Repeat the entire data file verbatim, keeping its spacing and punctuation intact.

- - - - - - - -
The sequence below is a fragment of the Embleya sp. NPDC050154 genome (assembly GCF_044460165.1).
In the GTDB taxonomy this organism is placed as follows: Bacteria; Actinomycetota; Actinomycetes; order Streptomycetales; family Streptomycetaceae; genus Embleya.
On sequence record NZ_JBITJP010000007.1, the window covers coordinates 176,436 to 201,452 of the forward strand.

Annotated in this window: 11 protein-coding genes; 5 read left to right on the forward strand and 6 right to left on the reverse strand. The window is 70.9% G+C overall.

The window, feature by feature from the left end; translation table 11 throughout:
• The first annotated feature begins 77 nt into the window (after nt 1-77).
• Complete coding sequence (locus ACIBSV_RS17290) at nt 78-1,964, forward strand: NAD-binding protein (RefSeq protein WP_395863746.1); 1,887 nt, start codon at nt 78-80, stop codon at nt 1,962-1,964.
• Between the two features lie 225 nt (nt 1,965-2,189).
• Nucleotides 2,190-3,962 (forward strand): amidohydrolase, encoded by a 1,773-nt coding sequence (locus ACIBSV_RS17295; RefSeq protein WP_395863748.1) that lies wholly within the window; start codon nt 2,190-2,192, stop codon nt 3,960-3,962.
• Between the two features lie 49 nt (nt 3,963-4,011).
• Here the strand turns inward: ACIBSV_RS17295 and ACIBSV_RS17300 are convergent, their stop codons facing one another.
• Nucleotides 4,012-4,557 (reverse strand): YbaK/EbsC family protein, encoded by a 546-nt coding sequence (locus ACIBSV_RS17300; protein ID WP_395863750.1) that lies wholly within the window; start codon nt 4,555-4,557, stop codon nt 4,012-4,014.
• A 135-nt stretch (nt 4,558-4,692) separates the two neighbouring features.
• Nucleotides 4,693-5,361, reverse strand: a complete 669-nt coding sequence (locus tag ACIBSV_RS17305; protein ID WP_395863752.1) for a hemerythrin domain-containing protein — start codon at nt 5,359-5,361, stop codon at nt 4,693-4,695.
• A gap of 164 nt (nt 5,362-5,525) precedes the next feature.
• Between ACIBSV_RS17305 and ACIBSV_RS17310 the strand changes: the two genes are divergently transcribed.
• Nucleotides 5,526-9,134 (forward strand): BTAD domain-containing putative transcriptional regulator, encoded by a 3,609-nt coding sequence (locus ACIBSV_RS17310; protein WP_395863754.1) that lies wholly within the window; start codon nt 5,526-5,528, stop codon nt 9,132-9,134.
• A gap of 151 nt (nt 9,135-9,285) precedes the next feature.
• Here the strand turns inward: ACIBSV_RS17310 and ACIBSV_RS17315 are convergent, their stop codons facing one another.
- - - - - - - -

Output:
The sequence below is a fragment of the Embleya sp. NPDC050154 genome (assembly GCF_044460165.1).
In the GTDB taxonomy this organism is placed as follows: Bacteria; Actinomycetota; Actinomycetes; order Streptomycetales; family Streptomycetaceae; genus Embleya.
On sequence record NZ_JBITJP010000007.1, the window covers coordinates 176,436 to 201,452 of the forward strand.

Annotated in this window: 11 protein-coding genes; 5 read left to right on the forward strand and 6 right to left on the reverse strand. The window is 70.9% G+C overall.

The window, feature by feature from the left end; translation table 11 throughout:
• The first annotated feature begins 77 nt into the window (after nt 1-77).
• Complete coding sequence (locus ACIBSV_RS17290) at nt 78-1,964, forward strand: NAD-binding protein (RefSeq protein WP_395863746.1); 1,887 nt, start codon at nt 78-80, stop codon at nt 1,962-1,964.
• Between the two features lie 225 nt (nt 1,965-2,189).
• Nucleotides 2,190-3,962 (forward strand): amidohydrolase, encoded by a 1,773-nt coding sequence (locus ACIBSV_RS17295; RefSeq protein WP_395863748.1) that lies wholly within the window; start codon nt 2,190-2,192, stop codon nt 3,960-3,962.
• Between the two features lie 49 nt (nt 3,963-4,011).
• Here the strand turns inward: ACIBSV_RS17295 and ACIBSV_RS17300 are convergent, their stop codons facing one another.
• Nucleotides 4,012-4,557 (reverse strand): YbaK/EbsC family protein, encoded by a 546-nt coding sequence (locus ACIBSV_RS17300; protein ID WP_395863750.1) that lies wholly within the window; start codon nt 4,555-4,557, stop codon nt 4,012-4,014.
• A 135-nt stretch (nt 4,558-4,692) separates the two neighbouring features.
• Nucleotides 4,693-5,361, reverse strand: a complete 669-nt coding sequence (locus tag ACIBSV_RS17305; protein ID WP_395863752.1) for a hemerythrin domain-containing protein — start codon at nt 5,359-5,361, stop codon at nt 4,693-4,695.
• A gap of 164 nt (nt 5,362-5,525) precedes the next feature.
• Between ACIBSV_RS17305 and ACIBSV_RS17310 the strand changes: the two genes are divergently transcribed.
• Nucleotides 5,526-9,134 (forward strand): BTAD domain-containing putative transcriptional regulator, encoded by a 3,609-nt coding sequence (locus ACIBSV_RS17310; protein WP_395863754.1) that lies wholly within the window; start codon nt 5,526-5,528, stop codon nt 9,132-9,134.
• A gap of 151 nt (nt 9,135-9,285) precedes the next feature.
• Here the strand turns inward: ACIBSV_RS17310 and ACIBSV_RS17315 are convergent, their stop codons facing one another.